The only BRICS institution in existence is the New Development Bank (NDB), which until recently was an exclusively US-dollar bank. Backed and largely funded by China, it provides loans similar to those provided by China through the Asian Infrastructure Investment Bank and the Belt and Road Initiative. In 2016, the NDB started structuring some loans in the currencies of other BRICS countries; but given the low convertibility and high instability of member currencies, its working currency remains the US dollar. At the most recent BRICS summit, stabilizing member currencies was a higher priority on the agenda than dedollarization.
Eschewing the US-Led Global Economy
The size and health of BRICS economies varies dramatically. India’s outlook is bright, with a rising GDP and FDI. Saudi Arabia is a rich oil-producing nation with one of the highest growth rates in the Group of 20 (G20). Brazil is facing slow growth and high unemployment but is doing better than in previous years. South Africa just returned to prepandemic levels of economic activity, but unemployment remains high. Argentina’s inflation, meanwhile, has risen above 100 percent. Ethiopia, despite rapid GDP growth, remains one of the poorest countries in Africa, with a GDP per capita of just over $1,000 per year. Finally, Egypt has both rising GDP and rising poverty.
The largest economies in BRICS are China, India, and Russia. These three nations are also the world’s top military powers, after the United States. Arguably, the BRICS nations with the most global power and influence in politics and diplomacy are China and Russia. But since the beginning of the war in Ukraine, Russia’s economy has been deteriorating and now faces dwindling foreign currency reserves and economic sanctions. As a result, Russia is steadily becoming more financially dependent on China. At the same time, because China is wrestling with declining trade and investment, reduced exports, and record youth unemployment, Beijing may find it difficult or even impossible to underwrite the other BRICS nations. If it does find a way, BRICS could replace the US-led international order with a Chinese-led order.
An Indian think tank, the United Services Institute (USI), has accused Beijing of wanting to pack BRICS with Chinese allies to promote its own agenda. The USI stated that China was trying to build its own influence through BRICS as it has done through other groups, such as the Shanghai Cooperation Organization and the Belt and Road Initiative.
Controlling Minerals and Oil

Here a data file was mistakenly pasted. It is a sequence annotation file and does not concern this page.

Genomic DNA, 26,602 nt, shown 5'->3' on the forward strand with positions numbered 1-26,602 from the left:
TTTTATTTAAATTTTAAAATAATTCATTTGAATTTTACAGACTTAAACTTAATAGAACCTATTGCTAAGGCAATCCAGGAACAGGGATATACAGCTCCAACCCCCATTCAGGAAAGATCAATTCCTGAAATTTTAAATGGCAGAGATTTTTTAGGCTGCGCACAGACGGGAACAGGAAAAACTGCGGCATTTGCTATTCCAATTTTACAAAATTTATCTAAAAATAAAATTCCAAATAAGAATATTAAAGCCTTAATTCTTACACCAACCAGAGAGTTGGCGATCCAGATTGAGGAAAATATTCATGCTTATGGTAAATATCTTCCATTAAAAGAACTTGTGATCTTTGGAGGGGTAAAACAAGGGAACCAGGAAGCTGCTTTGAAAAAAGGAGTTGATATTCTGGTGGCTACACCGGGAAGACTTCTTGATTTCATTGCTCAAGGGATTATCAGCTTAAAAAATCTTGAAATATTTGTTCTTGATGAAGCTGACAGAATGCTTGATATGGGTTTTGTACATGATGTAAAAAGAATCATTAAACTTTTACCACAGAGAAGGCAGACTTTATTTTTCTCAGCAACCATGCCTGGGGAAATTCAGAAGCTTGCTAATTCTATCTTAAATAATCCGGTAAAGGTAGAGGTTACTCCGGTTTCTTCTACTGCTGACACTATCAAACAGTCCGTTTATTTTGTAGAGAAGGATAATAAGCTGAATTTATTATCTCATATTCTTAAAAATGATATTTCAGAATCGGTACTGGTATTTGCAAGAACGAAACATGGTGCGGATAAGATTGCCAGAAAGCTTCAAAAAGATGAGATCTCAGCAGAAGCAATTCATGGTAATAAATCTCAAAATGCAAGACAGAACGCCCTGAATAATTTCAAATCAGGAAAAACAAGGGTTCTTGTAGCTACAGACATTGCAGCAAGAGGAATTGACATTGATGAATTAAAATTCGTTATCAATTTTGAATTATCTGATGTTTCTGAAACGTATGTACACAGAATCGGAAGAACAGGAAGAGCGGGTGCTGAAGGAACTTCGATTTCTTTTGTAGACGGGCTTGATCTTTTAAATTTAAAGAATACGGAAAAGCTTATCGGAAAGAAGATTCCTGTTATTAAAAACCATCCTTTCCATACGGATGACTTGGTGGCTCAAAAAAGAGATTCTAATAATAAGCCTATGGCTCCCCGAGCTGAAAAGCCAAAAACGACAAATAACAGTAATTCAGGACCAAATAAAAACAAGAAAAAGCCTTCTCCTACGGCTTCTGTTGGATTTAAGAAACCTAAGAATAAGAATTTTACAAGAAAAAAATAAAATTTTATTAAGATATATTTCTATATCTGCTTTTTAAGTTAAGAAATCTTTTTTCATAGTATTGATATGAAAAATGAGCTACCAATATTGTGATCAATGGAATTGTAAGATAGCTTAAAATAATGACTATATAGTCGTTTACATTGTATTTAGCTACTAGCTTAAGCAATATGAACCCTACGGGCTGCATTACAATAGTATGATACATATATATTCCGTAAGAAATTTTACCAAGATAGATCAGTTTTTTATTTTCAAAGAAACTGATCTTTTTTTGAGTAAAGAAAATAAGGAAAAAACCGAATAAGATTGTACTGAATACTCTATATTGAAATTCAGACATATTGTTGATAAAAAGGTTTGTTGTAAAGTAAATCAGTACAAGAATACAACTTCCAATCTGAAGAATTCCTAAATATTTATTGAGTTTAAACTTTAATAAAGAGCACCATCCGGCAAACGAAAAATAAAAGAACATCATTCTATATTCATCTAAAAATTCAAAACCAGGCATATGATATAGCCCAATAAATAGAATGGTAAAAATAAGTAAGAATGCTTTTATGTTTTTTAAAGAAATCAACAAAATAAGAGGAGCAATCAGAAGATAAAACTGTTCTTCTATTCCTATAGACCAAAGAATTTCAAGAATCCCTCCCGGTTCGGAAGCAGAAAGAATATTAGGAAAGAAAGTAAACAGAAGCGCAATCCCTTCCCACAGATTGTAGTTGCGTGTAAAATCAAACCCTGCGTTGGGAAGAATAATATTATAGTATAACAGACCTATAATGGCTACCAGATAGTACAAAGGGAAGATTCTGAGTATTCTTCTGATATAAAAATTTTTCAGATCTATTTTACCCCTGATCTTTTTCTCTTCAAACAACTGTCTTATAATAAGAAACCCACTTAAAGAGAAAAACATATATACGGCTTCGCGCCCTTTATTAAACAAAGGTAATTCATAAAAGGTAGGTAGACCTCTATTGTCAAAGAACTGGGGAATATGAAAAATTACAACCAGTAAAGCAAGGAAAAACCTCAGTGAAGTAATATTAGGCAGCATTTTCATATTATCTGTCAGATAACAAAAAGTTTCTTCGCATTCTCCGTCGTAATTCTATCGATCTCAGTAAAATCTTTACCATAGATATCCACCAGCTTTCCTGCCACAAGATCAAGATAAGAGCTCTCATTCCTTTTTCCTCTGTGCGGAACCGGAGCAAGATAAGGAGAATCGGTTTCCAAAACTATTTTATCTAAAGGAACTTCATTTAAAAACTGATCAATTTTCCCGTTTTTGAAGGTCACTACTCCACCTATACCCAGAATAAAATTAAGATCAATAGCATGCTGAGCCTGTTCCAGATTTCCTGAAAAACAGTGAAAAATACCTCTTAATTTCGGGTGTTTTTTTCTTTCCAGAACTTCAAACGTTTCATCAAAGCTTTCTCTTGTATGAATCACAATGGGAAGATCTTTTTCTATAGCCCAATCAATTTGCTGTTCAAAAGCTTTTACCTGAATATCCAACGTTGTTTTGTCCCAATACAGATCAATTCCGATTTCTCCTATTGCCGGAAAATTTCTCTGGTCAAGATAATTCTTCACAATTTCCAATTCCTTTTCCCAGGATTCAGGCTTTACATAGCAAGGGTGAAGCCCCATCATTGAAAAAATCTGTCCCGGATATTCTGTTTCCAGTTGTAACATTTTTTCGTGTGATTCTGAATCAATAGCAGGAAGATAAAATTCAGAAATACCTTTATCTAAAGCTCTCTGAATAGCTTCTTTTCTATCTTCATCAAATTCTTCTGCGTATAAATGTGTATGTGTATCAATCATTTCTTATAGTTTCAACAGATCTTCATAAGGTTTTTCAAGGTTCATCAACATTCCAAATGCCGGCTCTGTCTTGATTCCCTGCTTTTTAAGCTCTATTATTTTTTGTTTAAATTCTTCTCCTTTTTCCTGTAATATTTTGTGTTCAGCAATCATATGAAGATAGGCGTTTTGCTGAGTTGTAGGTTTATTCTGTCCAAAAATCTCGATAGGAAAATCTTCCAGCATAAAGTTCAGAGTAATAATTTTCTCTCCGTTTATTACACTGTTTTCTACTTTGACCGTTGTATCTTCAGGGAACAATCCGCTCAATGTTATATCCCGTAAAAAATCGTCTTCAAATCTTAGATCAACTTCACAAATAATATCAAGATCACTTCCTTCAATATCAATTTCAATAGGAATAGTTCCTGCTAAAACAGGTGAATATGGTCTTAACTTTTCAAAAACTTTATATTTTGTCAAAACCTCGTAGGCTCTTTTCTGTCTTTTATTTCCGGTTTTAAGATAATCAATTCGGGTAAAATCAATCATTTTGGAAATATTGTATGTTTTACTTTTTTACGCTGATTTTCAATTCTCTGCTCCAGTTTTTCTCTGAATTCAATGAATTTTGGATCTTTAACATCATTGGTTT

With its inclusion, Saudi Arabia, the largest exporter of crude oil, will join China, the largest importer of oil, in an economic coalition that will account for 42 percent of global oil production. Expansion of membership also places several OPEC+ members in the grouping. There are suggestions that BRICS will somehow benefit from the sale of oil, but the OPEC+ members of BRICS have not announced that they will leave OPEC, which still controls the quantity and price of oil.
With the expansion, BRICS will have three of the world’s five largest lithium producers, 75 percent of the world’s manganese supply, 50 percent of its graphite, 28 percent of its nickel, and 10 percent of its copper. However, as with the oil-producing members of BRICS, there is no coordination among its mineral producers to control the quantity or price of minerals.
Furthermore, the group’s official opposition to artificial trade restrictions would make it impossible to control commodity prices. The Johannesburg II Declaration, issued by BRICS, states clearly that they “oppose trade barriers” and blames global economic decline on ”trade fragmentation.”
The Grand Contradiction
In the end, many of the group’s goals, such as dedollarization or regulating the price and quantity of oil and minerals, seem unlikely or impossible. Meanwhile, the goal of escaping US hegemony, if achieved, could just lead to Chinese hegemony. However, the biggest contradiction of the BRICS agenda is revealed in Xi Jinping’s closing speech when he advises the BRICS nations to avoid hegemony, bloc-building, and sleepwalking into a ”new Cold War”—given that his vision for BRICS is to build and dominate a large bloc to counter the US and the G7.